.....Advertisement.....
.....Advertisement.....

Education

  • 27J salutes retirees

    Thirteen veteran employees of Brighton School District 27J retired effective at the end of the school year.

        The group includes Dave Rose (Northeast Elementary), Diana Pollard (Southeast), Dorothy Wallace (Vikan Middle School), Gerald Gonzales (facilities), Jackie Walters (Brighton High School), Katherine Smith (Northeast), Linda Ott (Northeast), Margaret Wallace (Southeast), Mary Ross (Northeast), Patsy Brown (Northeast), Sheila Fossen (Southeast), Shirley Rogers (Southeast) and Karin Turner (Thimmig Elementary).

  • School notes

    Children’s

    book exchange

  • College in Colorado awards Kearney Middle School student $1,000 scholarship

    On May 21, Lizeth Villegas, a seventh-grader from Kearney Middle School, received a  $1,000 scholarship check for her courage to overcome adversity and stay on a path to finish high school and graduate from college.

        Villegas’ award-winning essay was one of only five students in Colorado selected from the more than 200 applications for this college scholarship.

  • Fitness equipment dedication Tuesday

    COMMERCE CITY – Former students of longtime Alsup Elementary physical education teacher Mr. Barthule are invited to join in the dedication of new fitness equipment at the school in his honor.    

    The dedication will be at 10 a.m., May 26, at Alsup Elementary, 7101 Birch St.     

    Barthule was a teacher at the school for 27 years and recently retired. Call Loretta Garcia at 303-287-8344.

  • PVHS academic awards go to 206 students

        HENDERSON — Two hundred six students were honored for their academic achievement – some with as many as five awards – during the Prairie View High School academic awards night,

        The PVHS Thunderhawk award honors one female and one male student, each of whom have shown conscientious and determined effort in academic areas. These students demonstrate the potential to become outstanding leaders.

  • Registration begins for Front Range

        WESTMINSTER – Registration for summer semester classes at Front Range Community College is under way at all campuses and online.

        The summer semester begins June 1. The schedule is available on campus, online at www.frontrange.edu, and at selected sites in Adams and Broomfield counties.

      

    Read the entire story in this week's Commerce City Sentinel Express – www.lcni5.com/cgi-bin/c2circ.cgi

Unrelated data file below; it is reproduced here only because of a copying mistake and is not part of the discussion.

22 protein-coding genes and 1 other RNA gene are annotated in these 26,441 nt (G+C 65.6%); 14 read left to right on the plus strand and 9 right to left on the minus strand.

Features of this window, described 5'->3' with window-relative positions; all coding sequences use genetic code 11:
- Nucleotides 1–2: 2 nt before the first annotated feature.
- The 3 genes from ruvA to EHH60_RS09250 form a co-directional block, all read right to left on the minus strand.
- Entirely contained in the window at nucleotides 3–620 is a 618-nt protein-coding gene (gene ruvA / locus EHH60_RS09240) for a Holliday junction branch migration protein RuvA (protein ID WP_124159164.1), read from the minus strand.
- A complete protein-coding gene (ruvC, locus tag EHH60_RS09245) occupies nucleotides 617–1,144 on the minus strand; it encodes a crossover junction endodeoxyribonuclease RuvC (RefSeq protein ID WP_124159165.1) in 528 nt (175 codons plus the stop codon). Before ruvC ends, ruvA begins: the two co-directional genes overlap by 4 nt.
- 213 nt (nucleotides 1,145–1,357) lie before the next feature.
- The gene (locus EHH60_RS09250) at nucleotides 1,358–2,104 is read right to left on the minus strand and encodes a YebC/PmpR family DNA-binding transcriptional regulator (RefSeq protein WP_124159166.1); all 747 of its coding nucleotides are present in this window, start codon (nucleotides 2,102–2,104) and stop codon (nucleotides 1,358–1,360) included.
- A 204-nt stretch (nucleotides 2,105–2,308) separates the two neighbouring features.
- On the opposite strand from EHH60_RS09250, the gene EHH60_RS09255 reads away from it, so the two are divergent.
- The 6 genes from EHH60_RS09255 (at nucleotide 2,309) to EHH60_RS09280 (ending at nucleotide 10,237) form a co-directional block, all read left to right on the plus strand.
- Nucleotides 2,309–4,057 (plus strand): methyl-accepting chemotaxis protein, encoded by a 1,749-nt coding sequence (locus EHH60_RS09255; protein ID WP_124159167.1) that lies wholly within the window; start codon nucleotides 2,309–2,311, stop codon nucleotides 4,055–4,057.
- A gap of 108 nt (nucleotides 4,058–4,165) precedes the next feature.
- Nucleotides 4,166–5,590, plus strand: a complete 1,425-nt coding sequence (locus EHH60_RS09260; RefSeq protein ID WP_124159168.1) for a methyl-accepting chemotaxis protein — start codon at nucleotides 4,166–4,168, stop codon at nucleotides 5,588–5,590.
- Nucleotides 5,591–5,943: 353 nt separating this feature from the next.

• Kindergarten roundups scheduled in Adams 14

    COMMERCE CITY – Adams 14 School District parents begin the process this month of enrolling their children in preschool and kindergarten for the 2009-10 school year.

        Children who will be 5-years-old by Oct. 1, 2009, are eligible for kindergarten classes. Screenings will be Saturday, April 26, from 8 a.m. to 4 p.m. at Adams 14 Child Care Center, 5650 Bowen Court, Commerce City. Parents must schedule a screening appointment in advance. All children in the district must be screened to enroll in kindergarten next year.

  • Aims, Front Range eye possible higher-ed cuts

    Update

    DENVER – The recent moves by the Legislature to cut as much as $300 million more from higher education are drawing the attention of Aims Community College and other state community colleges.

    The Joint Budget Committee voted to take the $300 million to help close the state’s budget gap. Wednesday morning, the Legislature pulled a plan to take some money from Pinnacol Assurance, a firm that deals with workers’ compensation insurance in the state but over which the state of Colorado does not have control.

  • 27J kindergarten round-up set for April 2

    BRIGHTON — Parents of children who are going to be 5 years old by Sept. 15 may register them for kindergarten for the next school year.

    Parents are invited to attend the neighborhood school’s Kindergarten Round-Up April 2.

  • Front Range educator uses charisma, wit to make math appealing

    BRIGHTON – Jason Burke has had the best and worst jobs.

    When he graduated from college with a degree in mechanical engineering, he went to work for a high-profile engineering firm.

    “Stuck in a bloody office,” Burke says, his unmistakable Northern English accent purring from his tongue. “People smoking in there all day. I’m thinking, ‘What the hell am I doing ‘ere (sic)?’

    “That was it,” Burke says, pursing his lips to create a whooshing sound. “Never to be seen again, vanished.”